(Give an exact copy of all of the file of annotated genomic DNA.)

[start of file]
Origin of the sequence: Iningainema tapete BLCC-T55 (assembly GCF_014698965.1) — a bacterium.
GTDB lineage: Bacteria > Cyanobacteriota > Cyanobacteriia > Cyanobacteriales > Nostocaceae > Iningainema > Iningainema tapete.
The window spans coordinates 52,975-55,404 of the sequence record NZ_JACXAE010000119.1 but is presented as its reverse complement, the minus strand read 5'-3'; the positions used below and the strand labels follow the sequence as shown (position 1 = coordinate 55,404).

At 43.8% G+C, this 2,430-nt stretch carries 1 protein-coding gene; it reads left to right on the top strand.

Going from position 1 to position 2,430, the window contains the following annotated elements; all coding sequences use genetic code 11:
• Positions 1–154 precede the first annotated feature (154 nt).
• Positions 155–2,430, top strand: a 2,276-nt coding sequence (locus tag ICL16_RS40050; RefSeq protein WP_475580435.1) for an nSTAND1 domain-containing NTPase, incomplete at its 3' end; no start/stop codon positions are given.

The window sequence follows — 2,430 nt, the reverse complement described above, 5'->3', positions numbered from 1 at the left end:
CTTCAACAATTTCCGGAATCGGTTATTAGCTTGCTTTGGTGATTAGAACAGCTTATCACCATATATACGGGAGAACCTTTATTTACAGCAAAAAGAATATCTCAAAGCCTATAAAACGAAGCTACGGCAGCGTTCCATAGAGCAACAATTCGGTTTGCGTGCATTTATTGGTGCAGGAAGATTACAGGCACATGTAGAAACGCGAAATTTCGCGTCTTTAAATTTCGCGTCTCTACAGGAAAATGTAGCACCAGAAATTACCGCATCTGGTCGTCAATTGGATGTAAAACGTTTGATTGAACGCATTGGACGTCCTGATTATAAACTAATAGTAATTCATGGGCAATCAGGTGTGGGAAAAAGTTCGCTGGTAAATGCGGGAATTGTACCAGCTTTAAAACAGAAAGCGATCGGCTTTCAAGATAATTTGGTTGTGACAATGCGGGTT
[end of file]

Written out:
Origin of the sequence: Iningainema tapete BLCC-T55 (assembly GCF_014698965.1) — a bacterium.
GTDB lineage: Bacteria > Cyanobacteriota > Cyanobacteriia > Cyanobacteriales > Nostocaceae > Iningainema > Iningainema tapete.
The window spans coordinates 52,975-55,404 of the sequence record NZ_JACXAE010000119.1 but is presented as its reverse complement, the minus strand read 5'-3'; the positions used below and the strand labels follow the sequence as shown (position 1 = coordinate 55,404).

At 43.8% G+C, this 2,430-nt stretch carries 1 protein-coding gene; it reads left to right on the top strand.

Going from position 1 to position 2,430, the window contains the following annotated elements; all coding sequences use genetic code 11:
• Positions 1–154 precede the first annotated feature (154 nt).
• Positions 155–2,430, top strand: a 2,276-nt coding sequence (locus tag ICL16_RS40050; RefSeq protein WP_475580435.1) for an nSTAND1 domain-containing NTPase, incomplete at its 3' end; no start/stop codon positions are given.

The window sequence follows — 2,430 nt, the reverse complement described above, 5'->3', positions numbered from 1 at the left end:
CTTCAACAATTTCCGGAATCGGTTATTAGCTTGCTTTGGTGATTAGAACAGCTTATCACCATATATACGGGAGAACCTTTATTTACAGCAAAAAGAATATCTCAAAGCCTATAAAACGAAGCTACGGCAGCGTTCCATAGAGCAACAATTCGGTTTGCGTGCATTTATTGGTGCAGGAAGATTACAGGCACATGTAGAAACGCGAAATTTCGCGTCTTTAAATTTCGCGTCTCTACAGGAAAATGTAGCACCAGAAATTACCGCATCTGGTCGTCAATTGGATGTAAAACGTTTGATTGAACGCATTGGACGTCCTGATTATAAACTAATAGTAATTCATGGGCAATCAGGTGTGGGAAAAAGTTCGCTGGTAAATGCGGGAATTGTACCAGCTTTAAAACAGAAAGCGATCGGCTTTCAAGATAATTTGGTTGTGACAATGCGGGTT